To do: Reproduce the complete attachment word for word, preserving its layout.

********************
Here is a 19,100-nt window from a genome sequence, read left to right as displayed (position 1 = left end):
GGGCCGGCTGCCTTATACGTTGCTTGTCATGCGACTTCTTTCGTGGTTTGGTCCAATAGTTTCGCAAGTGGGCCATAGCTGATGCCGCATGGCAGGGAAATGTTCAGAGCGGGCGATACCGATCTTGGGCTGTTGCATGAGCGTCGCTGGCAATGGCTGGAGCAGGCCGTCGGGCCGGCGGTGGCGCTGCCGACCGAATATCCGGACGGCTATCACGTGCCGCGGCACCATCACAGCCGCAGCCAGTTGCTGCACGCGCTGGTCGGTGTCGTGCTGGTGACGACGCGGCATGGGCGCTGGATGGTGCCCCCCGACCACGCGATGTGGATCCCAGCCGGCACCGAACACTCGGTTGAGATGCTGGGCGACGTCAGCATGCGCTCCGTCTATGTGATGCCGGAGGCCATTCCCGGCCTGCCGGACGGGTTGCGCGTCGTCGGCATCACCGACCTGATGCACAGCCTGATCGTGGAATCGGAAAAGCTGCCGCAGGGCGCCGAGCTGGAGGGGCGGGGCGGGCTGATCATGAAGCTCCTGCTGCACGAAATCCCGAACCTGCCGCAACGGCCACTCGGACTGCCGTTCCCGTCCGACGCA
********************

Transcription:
Here is a 19,100-nt window from a genome sequence, read left to right as displayed (position 1 = left end):
GGGCCGGCTGCCTTATACGTTGCTTGTCATGCGACTTCTTTCGTGGTTTGGTCCAATAGTTTCGCAAGTGGGCCATAGCTGATGCCGCATGGCAGGGAAATGTTCAGAGCGGGCGATACCGATCTTGGGCTGTTGCATGAGCGTCGCTGGCAATGGCTGGAGCAGGCCGTCGGGCCGGCGGTGGCGCTGCCGACCGAATATCCGGACGGCTATCACGTGCCGCGGCACCATCACAGCCGCAGCCAGTTGCTGCACGCGCTGGTCGGTGTCGTGCTGGTGACGACGCGGCATGGGCGCTGGATGGTGCCCCCCGACCACGCGATGTGGATCCCAGCCGGCACCGAACACTCGGTTGAGATGCTGGGCGACGTCAGCATGCGCTCCGTCTATGTGATGCCGGAGGCCATTCCCGGCCTGCCGGACGGGTTGCGCGTCGTCGGCATCACCGACCTGATGCACAGCCTGATCGTGGAATCGGAAAAGCTGCCGCAGGGCGCCGAGCTGGAGGGGCGGGGCGGGCTGATCATGAAGCTCCTGCTGCACGAAATCCCGAACCTGCCGCAACGGCCACTCGGACTGCCGTTCCCGTCCGACGCA